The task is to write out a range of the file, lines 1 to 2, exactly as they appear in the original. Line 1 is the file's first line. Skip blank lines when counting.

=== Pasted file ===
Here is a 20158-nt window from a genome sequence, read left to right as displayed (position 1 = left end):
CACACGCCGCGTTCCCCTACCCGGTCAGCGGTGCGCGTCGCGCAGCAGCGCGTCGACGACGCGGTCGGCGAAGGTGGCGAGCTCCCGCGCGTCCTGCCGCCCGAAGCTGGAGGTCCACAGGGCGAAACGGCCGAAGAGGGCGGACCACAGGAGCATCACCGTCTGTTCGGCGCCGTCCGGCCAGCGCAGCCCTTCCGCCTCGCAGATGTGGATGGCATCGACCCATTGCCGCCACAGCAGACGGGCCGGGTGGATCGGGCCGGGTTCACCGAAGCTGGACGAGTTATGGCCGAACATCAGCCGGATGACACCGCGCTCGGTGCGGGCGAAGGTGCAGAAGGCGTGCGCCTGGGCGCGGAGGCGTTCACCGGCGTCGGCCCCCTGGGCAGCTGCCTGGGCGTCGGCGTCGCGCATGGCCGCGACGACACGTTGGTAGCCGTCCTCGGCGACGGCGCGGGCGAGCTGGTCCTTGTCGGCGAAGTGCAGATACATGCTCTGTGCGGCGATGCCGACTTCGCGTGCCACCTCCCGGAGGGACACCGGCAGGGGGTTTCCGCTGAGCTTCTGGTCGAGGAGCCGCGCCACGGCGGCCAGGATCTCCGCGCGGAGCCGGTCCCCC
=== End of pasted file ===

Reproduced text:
Here is a 20158-nt window from a genome sequence, read left to right as displayed (position 1 = left end):
CACACGCCGCGTTCCCCTACCCGGTCAGCGGTGCGCGTCGCGCAGCAGCGCGTCGACGACGCGGTCGGCGAAGGTGGCGAGCTCCCGCGCGTCCTGCCGCCCGAAGCTGGAGGTCCACAGGGCGAAACGGCCGAAGAGGGCGGACCACAGGAGCATCACCGTCTGTTCGGCGCCGTCCGGCCAGCGCAGCCCTTCCGCCTCGCAGATGTGGATGGCATCGACCCATTGCCGCCACAGCAGACGGGCCGGGTGGATCGGGCCGGGTTCACCGAAGCTGGACGAGTTATGGCCGAACATCAGCCGGATGACACCGCGCTCGGTGCGGGCGAAGGTGCAGAAGGCGTGCGCCTGGGCGCGGAGGCGTTCACCGGCGTCGGCCCCCTGGGCAGCTGCCTGGGCGTCGGCGTCGCGCATGGCCGCGACGACACGTTGGTAGCCGTCCTCGGCGACGGCGCGGGCGAGCTGGTCCTTGTCGGCGAAGTGCAGATACATGCTCTGTGCGGCGATGCCGACTTCGCGTGCCACCTCCCGGAGGGACACCGGCAGGGGGTTTCCGCTGAGCTTCTGGTCGAGGAGCCGCGCCACGGCGGCCAGGATCTCCGCGCGGAGCCGGTCCCCC